What is Data Needed for in IoT

By  //  September 25, 2019

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Where should we store so much data? 

The Internet of Things generates gigantic amounts of data. It is estimated that in 2020, there will be 21 billion endpoints connected to the network. Even if we collect, analyze and store only a small part of data from all of these devices it would still be a lot.

Where should we store so much data? 

First thing that comes to mind is probably the cloud due to its accessibility and usability. However, despite these attributes as well as others such as flexibility, security and the possibility of long-term data storage, the cloud is not the only important place for storing resources.

Edge devices will need local storage for both huge amounts of data collected from IoT sensors and for handling real-time analyses.

As an example, let’s take the volume of data generated using IoT in transport: it is estimated that by 2020 every autonomous car on the road will generate 2 petabytes of data per year, and one aircraft even up to 40 TB per day!

It’s easy to get lost when so much data is available—this is where data orchestration platforms come to the rescue.

What to do with stored data?

Information obtained from various sensors can be difficult to analyze. IoT sensors provide information in a multitude of formats, with each packet of information provided by a single sensor being very small. What’s more, the devices are aplenty, which makes operating on a large scale very challenging.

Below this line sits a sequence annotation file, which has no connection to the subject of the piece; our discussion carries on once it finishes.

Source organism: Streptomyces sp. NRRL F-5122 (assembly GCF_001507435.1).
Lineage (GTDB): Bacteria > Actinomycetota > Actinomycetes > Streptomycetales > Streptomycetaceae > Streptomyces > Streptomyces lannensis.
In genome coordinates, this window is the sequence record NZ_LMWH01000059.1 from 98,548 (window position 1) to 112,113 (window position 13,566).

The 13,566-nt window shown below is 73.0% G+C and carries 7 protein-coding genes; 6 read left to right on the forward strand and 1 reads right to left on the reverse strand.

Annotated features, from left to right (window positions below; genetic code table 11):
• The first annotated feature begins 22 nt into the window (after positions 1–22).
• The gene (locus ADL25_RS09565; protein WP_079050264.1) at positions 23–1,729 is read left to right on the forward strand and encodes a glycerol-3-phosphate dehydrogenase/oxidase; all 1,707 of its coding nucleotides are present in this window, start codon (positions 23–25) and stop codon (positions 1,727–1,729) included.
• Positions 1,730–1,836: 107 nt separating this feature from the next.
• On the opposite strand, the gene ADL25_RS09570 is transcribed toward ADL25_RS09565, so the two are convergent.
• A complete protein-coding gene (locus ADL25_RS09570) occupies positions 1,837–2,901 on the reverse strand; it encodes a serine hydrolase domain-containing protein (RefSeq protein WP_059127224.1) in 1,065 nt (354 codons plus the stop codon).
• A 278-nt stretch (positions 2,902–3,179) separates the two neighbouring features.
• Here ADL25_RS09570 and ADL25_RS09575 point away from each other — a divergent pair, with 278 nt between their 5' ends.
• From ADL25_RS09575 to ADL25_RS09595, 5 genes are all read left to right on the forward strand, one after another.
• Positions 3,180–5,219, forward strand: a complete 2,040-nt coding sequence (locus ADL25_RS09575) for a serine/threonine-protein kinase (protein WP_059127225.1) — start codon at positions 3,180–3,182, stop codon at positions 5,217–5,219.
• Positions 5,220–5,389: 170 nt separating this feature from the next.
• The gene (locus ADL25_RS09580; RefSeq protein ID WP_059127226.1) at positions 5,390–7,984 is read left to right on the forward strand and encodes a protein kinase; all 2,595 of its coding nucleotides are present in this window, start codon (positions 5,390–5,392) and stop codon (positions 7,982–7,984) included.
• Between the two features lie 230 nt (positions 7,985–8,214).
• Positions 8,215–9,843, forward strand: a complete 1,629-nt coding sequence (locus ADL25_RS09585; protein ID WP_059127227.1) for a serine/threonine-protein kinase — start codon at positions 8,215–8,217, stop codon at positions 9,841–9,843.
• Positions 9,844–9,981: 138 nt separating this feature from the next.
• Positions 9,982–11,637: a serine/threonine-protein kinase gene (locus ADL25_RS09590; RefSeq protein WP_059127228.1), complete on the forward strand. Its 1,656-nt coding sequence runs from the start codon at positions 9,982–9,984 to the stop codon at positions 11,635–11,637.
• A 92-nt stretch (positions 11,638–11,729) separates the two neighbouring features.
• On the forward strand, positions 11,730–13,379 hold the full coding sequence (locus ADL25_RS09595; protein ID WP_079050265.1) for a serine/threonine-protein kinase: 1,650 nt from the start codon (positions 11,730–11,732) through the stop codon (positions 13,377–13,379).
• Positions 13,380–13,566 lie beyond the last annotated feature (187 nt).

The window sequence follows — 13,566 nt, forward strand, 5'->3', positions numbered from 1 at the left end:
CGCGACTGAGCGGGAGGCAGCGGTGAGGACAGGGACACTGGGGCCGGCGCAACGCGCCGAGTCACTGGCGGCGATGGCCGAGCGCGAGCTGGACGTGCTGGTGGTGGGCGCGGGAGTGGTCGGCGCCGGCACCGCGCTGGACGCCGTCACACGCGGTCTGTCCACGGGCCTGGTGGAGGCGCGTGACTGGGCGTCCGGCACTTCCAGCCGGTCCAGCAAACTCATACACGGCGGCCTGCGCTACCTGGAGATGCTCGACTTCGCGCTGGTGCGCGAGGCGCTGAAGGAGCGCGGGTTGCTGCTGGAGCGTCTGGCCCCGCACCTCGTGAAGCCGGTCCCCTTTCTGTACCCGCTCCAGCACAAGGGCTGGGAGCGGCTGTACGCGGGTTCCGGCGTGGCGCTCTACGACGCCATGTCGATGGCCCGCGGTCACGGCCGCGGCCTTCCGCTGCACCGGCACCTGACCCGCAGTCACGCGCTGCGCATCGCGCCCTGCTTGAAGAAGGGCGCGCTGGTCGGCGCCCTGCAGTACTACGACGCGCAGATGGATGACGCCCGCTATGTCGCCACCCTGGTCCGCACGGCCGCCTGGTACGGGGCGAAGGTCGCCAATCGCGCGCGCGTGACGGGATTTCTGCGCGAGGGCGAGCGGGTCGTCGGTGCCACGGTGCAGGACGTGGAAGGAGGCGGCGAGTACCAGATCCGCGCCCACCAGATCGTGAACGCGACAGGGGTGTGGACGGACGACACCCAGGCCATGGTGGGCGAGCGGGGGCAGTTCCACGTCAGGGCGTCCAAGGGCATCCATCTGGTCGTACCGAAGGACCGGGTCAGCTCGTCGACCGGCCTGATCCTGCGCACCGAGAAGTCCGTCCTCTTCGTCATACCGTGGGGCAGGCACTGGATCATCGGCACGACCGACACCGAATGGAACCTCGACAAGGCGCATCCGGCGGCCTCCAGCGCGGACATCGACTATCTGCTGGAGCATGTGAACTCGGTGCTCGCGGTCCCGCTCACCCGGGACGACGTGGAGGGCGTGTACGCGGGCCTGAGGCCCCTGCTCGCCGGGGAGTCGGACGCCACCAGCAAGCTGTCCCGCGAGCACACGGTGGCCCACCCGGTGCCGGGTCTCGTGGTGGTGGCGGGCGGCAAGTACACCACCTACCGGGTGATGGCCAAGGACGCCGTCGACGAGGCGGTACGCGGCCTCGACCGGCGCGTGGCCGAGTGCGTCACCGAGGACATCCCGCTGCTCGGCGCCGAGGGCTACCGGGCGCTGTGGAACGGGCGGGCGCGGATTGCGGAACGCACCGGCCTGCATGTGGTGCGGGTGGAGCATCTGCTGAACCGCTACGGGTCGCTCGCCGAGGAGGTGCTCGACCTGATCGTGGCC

Luckily there are technologies that may help.

One such technology is telemetry, which allows you to determine the current state of the device, and in combination with advanced analytics present in the organization’s management systems, it enables a very quick comparison with historical values and efficient determination of trends.

Even the basic telemetry parameters delivered from IoT devices are an important value for dynamic company management, because—thanks to modern analytics—it is possible to immediately plan logistics processes, manage deliveries of goods with a short shelf life, as well as determine profitability or dynamic sales depending on the state of the goods.

Don’t let your guard down

Data in IoT comes with huge potential, huge volumes—and huge challenges.

Not only does it have to be stored but also analyzed, aggregated, monitored or in one word—orchestrated. With 25 billion IoT devices to be connected to the network by 2020 and estimated to generate over 1.6 billion terabytes of data, we have to be ready to embrace the Internet of Things and make it work for our businesses.

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